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Honda is one of the most popular automakers in America. Like many other American automakers, the Japanese auto giant has been investing in the SUV segment for a while now. One of the more recent additions to the Honda SUV lineup is the HR-V, the popular CR-V’s smaller sibling. Here’s a look at the surprisingly long history of the Honda HR-V and why it may be a less popular option than the CR-V.

The first generation of the Honda HR-V was brief and exclusive

Autoblog profiled the history of the Honda HR-V, and while many Americans may not know it, the model has been around since 1998. Honda is a Japanese automaker, after all, and naturally, many of Honda’s options debut in Japan, and some never get exported to America. That was the case with the first generation of the HR-V, as it was initially only sold in Japan. However, in 1999, it was also sold in Europe.

The first model year of the HR-V was unique as it was a two-door SUV based on a hatchback. In its second year, the automaker made the car larger and gave it four doors. Unsurprisingly, the small SUV was relatively weak, with a 1.6-liter four-cylinder engine that got 104 hp and 102 lb-ft of torque. Honda stopped selling the HR-V by 2006, though, and the nameplate didn’t receive any updates until much later.

The second generation of the Honda HR-V is what most folks know of

In 2013, Honda started production on the second generation of the HR-V, and this became the generation that the automaker sold in many countries, including America. However, Honda didn’t actually launch the HR-V in the U.S. until 2016, and it was a different car than what Japan or Europe got, largely due to its powertrains.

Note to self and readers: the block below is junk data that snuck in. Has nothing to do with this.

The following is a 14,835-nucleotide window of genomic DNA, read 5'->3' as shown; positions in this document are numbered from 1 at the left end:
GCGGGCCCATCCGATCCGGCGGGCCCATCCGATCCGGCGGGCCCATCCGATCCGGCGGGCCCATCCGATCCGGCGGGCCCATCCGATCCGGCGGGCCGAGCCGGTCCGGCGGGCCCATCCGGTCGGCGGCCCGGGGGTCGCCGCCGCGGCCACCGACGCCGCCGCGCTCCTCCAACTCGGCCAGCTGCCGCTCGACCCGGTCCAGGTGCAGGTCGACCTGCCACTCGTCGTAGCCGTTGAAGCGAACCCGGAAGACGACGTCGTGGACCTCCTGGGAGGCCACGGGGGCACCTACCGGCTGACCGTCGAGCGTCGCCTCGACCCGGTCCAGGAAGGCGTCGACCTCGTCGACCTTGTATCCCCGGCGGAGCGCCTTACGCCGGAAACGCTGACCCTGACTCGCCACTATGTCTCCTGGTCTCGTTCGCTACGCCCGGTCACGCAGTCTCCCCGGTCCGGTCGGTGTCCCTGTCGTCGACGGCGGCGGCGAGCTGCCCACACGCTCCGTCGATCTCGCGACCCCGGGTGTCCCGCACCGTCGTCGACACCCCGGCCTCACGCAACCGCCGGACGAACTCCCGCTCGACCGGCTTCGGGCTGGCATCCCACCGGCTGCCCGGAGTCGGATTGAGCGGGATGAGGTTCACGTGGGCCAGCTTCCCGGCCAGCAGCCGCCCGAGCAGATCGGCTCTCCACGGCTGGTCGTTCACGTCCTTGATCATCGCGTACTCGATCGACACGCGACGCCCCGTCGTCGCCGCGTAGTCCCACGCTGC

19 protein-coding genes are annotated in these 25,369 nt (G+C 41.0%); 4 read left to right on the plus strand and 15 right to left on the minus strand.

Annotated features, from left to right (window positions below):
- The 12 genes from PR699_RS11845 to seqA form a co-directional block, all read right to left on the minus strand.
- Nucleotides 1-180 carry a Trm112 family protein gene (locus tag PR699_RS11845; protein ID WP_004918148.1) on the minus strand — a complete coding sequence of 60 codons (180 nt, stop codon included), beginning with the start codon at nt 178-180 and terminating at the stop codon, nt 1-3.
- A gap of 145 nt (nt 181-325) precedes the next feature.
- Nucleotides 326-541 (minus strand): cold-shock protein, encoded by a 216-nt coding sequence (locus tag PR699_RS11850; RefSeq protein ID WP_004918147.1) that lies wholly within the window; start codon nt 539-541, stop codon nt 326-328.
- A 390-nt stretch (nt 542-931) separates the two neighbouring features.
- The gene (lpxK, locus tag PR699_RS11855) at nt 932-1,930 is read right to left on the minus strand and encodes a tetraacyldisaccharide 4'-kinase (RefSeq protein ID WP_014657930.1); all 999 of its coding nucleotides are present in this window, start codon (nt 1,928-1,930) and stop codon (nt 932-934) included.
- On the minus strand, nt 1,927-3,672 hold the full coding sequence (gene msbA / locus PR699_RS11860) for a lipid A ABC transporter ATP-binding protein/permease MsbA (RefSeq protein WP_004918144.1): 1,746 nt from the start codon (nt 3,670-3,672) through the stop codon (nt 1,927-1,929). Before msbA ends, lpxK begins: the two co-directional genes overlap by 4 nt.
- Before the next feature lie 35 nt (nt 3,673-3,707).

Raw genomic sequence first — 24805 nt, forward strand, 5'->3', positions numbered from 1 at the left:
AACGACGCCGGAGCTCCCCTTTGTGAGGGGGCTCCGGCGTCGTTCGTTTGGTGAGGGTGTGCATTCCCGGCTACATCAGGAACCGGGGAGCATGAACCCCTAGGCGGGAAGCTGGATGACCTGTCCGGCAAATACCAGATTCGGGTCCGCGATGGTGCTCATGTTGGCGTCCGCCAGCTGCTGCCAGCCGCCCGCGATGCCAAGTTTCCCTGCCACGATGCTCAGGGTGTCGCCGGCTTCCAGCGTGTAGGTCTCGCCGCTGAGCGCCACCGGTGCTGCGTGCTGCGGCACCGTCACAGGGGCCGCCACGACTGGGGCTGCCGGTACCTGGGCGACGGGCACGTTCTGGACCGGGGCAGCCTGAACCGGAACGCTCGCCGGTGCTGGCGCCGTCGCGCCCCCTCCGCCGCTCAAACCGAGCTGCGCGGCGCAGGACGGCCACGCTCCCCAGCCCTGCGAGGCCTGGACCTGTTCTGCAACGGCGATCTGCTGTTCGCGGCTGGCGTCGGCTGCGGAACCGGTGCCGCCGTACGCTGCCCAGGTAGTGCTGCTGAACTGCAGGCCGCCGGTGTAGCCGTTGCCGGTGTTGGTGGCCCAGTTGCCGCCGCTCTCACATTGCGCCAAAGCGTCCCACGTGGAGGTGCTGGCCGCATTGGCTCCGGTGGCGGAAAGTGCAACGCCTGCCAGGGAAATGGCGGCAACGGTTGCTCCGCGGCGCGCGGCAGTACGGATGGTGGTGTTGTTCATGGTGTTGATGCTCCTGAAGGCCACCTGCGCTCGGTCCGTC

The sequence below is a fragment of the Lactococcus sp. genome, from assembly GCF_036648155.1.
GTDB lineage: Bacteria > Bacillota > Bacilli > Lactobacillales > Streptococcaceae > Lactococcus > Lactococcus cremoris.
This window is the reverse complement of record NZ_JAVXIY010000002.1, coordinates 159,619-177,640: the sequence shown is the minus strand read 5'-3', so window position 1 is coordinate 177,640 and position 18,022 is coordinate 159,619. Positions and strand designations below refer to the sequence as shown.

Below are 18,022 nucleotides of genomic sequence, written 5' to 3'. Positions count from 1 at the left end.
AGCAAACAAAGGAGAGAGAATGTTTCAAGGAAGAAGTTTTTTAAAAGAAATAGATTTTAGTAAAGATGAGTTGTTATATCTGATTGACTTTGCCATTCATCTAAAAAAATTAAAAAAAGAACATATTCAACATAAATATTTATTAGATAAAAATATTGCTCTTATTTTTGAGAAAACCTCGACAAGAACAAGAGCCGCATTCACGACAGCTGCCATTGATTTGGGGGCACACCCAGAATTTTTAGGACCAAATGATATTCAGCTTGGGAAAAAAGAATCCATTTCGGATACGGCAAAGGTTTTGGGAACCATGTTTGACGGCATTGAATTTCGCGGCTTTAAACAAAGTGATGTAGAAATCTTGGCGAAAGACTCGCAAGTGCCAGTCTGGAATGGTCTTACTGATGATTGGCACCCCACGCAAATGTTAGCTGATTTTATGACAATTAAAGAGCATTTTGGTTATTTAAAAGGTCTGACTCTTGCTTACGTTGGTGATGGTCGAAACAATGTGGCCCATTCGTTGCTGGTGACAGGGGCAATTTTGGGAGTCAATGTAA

In the American auto market, this generation of the HR-V started with a 1.8-liter four-cylinder that got 141 hp. That wasn’t as appealing as the hybrid powertrains that Japan got or the 180-hp engine option that was offered in Europe. Regardless, Honda gave the HR-V plenty of upgrades, including a refresh for its 2019 model year. That helped keep its sales relatively high, and the HR-V routinely beat out other subcompact SUVs.

The third generation of the Honda HR-V is where it’s at right now

Since the second generation of the HR-V started in 2013, it was due for a redesign. That happened with the 2023 model year, which significantly improved the small SUV overall. For example, its 2.0-liter four-cylinder engine gets 158 hp now, a 17 hp improvement from before. The Japanese auto giant also gave the car a brand-new look, and its touchscreen grew to 9 inches. 

Despite the recent redesign, the Honda HR-V isn’t doing as well as its bigger sibling. In the first four months of 2023, Honda has sold just over 35,000 units of the subcompact crossover. That’s a decent amount of sales, but the problem is when that number is put into context. In those first four months of the year, the Japanese automaker has already sold over 99,000 units of the CR-V compact SUV.

On top of that, compared to last year, HR-V sales are faltering. Honda sold about 56,000 units of the HR-V in the first four months of 2022. That’s a staggering 36% drop in sales. It’s unclear why the CR-V is so much more popular, but it’s possible that the HR-V is too small. The CR-V may also have better name recognition and reputation than the HR-V.

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